I just got a 15,000 page bid package (yes your read that right) to the shipper, and so my hell period of the last week is pretty much behind me. In my business, I bid to be a private operator of public and private recreation facilities, usually on a concession basis (description of why a libertarian is providing services to the government here). In this case, the government body we were bidding with required 16 copies of the bid, so really the bid was only about 900 pages long copied 16 times, but even generating 900 pages of business strategy and operations plans is tiring. Not to mention the logistics of making 14,000 copies.
While this may seem to be surprising, it is exactly this type of sales process that attracted me, in part, to this business. Yes, I know, most of you want to barf just thinking about preparing such a document. However, I knew myself well enough at the age of forty when I got into this to know that I am really, really good at this type of complicated written presentation and that I am really, really bad at face-to-face cold-call selling.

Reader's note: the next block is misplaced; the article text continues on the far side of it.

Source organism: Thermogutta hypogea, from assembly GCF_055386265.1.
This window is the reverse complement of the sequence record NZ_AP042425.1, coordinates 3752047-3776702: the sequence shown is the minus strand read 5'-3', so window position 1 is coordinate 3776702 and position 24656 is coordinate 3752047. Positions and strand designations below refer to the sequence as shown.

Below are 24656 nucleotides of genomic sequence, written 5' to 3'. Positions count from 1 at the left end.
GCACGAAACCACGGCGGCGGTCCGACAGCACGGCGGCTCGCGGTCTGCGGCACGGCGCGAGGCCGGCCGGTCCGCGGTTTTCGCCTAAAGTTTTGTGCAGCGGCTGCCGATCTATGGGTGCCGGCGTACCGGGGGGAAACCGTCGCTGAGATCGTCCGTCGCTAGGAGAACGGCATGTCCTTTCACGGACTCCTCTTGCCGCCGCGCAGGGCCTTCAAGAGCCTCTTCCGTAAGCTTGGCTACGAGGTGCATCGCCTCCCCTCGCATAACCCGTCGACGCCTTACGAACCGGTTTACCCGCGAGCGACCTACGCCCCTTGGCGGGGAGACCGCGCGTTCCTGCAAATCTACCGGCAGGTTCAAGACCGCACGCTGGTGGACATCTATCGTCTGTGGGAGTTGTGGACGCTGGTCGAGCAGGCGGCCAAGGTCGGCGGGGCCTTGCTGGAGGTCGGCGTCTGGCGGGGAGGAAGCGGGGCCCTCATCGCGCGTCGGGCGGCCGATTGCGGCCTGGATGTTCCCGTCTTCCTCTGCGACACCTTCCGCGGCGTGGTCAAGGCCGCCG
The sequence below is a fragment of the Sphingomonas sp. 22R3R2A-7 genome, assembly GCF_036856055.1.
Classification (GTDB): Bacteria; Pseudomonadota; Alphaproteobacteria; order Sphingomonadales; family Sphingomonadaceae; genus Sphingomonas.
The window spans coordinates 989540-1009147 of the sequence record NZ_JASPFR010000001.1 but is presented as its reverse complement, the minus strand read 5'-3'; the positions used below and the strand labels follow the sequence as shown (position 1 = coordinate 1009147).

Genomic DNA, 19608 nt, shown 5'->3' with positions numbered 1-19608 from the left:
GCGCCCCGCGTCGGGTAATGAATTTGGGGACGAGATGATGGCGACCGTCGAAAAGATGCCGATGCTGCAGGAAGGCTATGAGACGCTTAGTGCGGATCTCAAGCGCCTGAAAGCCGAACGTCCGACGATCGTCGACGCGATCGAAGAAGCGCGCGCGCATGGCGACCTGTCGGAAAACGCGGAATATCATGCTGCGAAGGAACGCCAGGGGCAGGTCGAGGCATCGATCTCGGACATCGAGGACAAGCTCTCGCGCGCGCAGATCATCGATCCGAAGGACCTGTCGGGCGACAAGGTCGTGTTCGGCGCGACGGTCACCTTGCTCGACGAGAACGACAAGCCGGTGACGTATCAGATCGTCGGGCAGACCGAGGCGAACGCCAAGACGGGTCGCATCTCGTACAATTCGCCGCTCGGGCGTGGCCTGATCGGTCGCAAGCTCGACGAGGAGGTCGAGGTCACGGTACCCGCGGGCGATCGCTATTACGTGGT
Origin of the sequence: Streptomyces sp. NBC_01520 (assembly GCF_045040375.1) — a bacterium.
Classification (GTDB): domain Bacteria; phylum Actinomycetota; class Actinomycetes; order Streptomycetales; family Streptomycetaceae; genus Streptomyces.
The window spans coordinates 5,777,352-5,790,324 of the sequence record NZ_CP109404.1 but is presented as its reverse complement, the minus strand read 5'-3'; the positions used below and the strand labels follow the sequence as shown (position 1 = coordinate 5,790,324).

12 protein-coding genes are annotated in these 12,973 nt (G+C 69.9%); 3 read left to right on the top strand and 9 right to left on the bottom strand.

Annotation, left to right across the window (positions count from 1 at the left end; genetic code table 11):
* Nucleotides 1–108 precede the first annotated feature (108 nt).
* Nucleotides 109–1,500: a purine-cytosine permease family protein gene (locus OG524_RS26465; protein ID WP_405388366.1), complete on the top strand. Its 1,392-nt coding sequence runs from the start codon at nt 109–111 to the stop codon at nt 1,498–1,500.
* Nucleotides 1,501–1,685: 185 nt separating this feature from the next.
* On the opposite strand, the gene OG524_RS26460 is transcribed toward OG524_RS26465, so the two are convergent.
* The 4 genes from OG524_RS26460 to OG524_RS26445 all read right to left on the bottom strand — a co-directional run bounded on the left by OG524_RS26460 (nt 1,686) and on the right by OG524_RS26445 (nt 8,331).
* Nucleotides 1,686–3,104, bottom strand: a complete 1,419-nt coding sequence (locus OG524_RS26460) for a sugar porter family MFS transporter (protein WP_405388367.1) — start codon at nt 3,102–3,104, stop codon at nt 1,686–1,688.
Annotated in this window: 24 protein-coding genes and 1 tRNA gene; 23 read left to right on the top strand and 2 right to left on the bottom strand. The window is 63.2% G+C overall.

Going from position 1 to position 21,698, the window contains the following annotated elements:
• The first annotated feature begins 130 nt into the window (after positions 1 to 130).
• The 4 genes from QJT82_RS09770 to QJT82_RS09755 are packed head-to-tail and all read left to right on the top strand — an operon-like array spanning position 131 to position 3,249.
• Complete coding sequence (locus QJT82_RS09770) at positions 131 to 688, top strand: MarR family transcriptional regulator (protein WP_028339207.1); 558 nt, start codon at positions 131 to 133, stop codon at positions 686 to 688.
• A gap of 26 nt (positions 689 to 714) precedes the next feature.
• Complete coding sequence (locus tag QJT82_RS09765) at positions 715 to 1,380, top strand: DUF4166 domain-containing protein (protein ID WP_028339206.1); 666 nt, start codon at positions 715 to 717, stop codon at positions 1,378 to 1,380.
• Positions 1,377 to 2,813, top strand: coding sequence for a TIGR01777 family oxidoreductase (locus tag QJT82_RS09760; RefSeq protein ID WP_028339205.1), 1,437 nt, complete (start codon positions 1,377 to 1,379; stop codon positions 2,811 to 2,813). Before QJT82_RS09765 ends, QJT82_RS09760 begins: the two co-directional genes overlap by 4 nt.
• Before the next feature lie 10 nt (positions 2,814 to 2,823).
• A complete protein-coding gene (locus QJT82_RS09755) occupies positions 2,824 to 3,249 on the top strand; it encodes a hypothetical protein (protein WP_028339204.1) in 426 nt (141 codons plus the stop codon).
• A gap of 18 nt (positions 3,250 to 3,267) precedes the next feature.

Postscript: So far, the business has been fun to run and we have had some real victories in privatizing public recreation, and new opportunities open up every day, as California threatens to close its parks. We do a fair amount of private work now, as well. I can't say that dealing with the government, particularly as a libertarian, is always fun, but so far the business has continued to be a pretty fair straight-up bid process with the best bid winning. However, the moment I start seeing evidence that the bid process is shifting to lobbying and rent-seeking, I'm out of here. I can't even muster up even the smallest desire to play that game.
Update: TJIC writes:
It's fascinating how modern technologies let introverts (or, at least,
people who aren't skilled or interested in traditional glad-handing)
thrive in fields that are thought to require exactly that sort of thing.
He was right the first time. I am an introvert. And this very blog is another great example of his point.